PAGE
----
Wednesday, September 3, 2008

1st Overlock Project: Pajama Bottoms

I bought the Bernina. It is wonderful. I've only taken one mastery class (learning to make pleated drapes of all things) so I only know how to do the overlock stitch. I don't even know how to thread my own machine, yet. But the ladies down at the dealer are wonderful.

All I've made are these silly little PJ bottoms. It only took about two minutes. The serger is so fast. This is going to be fun getting to know this machine. I appreciate that these pants are not too impressive. But you should see the drapes I'm working on.

PHOTO NOTE: My son was not a willing model.

Saturday, August 16, 2008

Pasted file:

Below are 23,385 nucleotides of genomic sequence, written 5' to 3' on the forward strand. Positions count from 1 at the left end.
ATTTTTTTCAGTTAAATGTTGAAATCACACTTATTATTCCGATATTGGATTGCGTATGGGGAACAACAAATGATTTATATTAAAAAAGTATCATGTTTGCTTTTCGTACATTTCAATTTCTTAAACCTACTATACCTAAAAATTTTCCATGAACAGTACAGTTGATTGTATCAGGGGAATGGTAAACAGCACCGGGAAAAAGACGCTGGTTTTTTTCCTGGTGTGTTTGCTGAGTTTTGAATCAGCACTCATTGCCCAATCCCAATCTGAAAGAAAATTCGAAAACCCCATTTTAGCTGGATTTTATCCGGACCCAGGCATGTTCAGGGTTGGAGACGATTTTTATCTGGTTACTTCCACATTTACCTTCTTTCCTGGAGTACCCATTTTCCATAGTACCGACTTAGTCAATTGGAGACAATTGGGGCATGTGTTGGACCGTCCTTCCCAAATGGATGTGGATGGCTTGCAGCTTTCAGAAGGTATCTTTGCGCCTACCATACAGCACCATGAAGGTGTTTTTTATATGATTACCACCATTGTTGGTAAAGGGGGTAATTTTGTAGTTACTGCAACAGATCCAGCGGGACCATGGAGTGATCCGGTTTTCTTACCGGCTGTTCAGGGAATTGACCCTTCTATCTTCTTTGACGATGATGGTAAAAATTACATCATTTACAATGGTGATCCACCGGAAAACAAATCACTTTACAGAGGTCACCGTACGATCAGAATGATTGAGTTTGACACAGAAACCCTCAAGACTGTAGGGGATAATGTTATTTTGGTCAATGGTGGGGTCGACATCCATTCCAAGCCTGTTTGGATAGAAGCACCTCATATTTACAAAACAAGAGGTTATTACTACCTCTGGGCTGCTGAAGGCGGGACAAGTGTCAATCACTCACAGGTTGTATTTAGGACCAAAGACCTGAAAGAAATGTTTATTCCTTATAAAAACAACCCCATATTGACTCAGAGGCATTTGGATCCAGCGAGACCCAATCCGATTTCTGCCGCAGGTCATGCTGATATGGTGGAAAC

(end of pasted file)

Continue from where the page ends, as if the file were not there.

Well, I've been given the green light on a serger. This is to say that my husband sees the value. I've really been wanting to sew some things for our home, but didn't want to spend the money on the a-maz-ing fabrics if it wasn't going to have that professional look that a serger gives projects.

Now, I've got to decide which serger to get. I'm leaning toward the Bernina 1300. But, it's kinda expensive. Oh. oh. oh. I get so paralyzed by perfection. It will be hard to choose one.

Friday, August 15, 2008

Summer Swap: Summer Holiday Sunset

OK OK OK OK... I've been such a slacker -- I guess that's summer for ya.
I got this phenomenal quilt in the mail from Leah at Pugglelogic. (We both participated in the Four Seasons Quilt Swap). She also sent along some goodies for me -- a fabric that represents her homeland of Australia and some gorgeous embroidery floss skeins. I am so grateful to her for putting such thought into this little art piece. She -- like me -- is a stay-at-home mom with young children. So I know the kind of effort it requires to first get to the sewing machine, let alone create something with zing.